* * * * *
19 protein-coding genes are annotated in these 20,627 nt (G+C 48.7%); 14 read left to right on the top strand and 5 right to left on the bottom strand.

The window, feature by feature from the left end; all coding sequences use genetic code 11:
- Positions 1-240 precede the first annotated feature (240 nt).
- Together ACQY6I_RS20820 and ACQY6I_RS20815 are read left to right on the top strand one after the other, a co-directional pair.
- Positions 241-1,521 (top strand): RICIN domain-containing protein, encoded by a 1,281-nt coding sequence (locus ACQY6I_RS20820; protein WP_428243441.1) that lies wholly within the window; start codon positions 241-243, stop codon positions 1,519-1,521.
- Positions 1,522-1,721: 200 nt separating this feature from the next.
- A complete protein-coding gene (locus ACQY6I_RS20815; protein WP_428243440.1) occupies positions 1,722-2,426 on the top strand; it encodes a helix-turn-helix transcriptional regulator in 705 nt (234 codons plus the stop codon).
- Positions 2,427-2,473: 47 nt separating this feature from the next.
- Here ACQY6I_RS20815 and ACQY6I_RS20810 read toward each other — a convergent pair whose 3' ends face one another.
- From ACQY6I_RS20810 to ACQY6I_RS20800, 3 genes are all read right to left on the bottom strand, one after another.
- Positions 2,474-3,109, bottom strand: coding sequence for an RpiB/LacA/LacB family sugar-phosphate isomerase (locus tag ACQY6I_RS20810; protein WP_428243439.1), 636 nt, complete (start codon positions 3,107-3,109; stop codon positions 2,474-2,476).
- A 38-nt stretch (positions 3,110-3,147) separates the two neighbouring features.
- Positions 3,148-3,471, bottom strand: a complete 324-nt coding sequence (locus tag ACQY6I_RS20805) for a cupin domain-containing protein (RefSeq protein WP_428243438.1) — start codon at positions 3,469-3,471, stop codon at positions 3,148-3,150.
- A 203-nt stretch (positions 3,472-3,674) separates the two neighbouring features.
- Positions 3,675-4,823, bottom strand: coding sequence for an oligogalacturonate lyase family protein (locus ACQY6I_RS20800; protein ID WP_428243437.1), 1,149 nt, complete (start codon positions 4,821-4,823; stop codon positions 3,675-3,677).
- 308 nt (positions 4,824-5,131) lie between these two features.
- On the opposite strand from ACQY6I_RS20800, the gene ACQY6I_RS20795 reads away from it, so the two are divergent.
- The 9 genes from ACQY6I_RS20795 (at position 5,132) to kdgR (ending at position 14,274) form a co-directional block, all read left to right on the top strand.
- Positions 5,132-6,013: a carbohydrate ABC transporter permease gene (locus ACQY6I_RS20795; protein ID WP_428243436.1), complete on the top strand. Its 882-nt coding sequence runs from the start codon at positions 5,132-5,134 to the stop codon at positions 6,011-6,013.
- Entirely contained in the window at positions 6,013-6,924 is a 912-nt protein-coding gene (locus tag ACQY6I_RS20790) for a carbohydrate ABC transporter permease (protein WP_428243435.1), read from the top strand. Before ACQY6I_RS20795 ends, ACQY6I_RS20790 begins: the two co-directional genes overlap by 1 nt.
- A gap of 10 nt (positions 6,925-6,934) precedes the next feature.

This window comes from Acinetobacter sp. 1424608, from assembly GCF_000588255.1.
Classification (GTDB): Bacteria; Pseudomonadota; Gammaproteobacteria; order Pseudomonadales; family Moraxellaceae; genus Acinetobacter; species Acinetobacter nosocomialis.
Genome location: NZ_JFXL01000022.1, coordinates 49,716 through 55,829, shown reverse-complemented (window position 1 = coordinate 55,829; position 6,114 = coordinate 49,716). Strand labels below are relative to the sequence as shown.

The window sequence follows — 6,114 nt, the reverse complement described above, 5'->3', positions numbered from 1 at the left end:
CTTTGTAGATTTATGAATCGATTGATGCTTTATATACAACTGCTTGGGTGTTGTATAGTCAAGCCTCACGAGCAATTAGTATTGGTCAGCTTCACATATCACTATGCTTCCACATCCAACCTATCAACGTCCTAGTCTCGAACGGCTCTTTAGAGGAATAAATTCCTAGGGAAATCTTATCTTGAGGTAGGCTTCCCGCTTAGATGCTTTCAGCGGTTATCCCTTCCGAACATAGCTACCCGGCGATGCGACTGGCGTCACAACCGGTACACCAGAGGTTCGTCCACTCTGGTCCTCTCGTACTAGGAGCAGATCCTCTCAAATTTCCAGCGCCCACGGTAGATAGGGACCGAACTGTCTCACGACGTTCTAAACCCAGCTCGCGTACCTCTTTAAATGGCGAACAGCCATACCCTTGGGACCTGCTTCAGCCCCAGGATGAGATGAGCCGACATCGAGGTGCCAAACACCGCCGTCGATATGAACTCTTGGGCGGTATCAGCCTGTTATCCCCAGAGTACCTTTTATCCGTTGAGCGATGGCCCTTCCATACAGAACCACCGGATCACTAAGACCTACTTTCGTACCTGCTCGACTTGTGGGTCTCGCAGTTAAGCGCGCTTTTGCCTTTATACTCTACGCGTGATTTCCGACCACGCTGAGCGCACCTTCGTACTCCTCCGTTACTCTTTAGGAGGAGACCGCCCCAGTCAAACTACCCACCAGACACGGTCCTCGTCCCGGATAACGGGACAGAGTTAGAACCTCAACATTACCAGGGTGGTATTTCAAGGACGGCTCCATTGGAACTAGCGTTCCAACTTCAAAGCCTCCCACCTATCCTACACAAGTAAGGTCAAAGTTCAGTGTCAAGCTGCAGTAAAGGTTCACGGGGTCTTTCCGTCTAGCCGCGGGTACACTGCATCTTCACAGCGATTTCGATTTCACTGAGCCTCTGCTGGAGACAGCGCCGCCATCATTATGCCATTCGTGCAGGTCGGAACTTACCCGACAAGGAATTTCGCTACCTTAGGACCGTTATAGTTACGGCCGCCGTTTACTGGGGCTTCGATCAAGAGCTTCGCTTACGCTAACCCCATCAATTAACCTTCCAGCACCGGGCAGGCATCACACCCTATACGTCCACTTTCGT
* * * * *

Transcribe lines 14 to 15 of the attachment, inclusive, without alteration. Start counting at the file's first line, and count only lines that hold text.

- A 203-nt stretch (positions 3,472-3,674) separates the two neighbouring features.
- Positions 3,675-4,823, bottom strand: coding sequence for an oligogalacturonate lyase family protein (locus ACQY6I_RS20800; protein ID WP_428243437.1), 1,149 nt, complete (start codon positions 4,821-4,823; stop codon positions 3,675-3,677).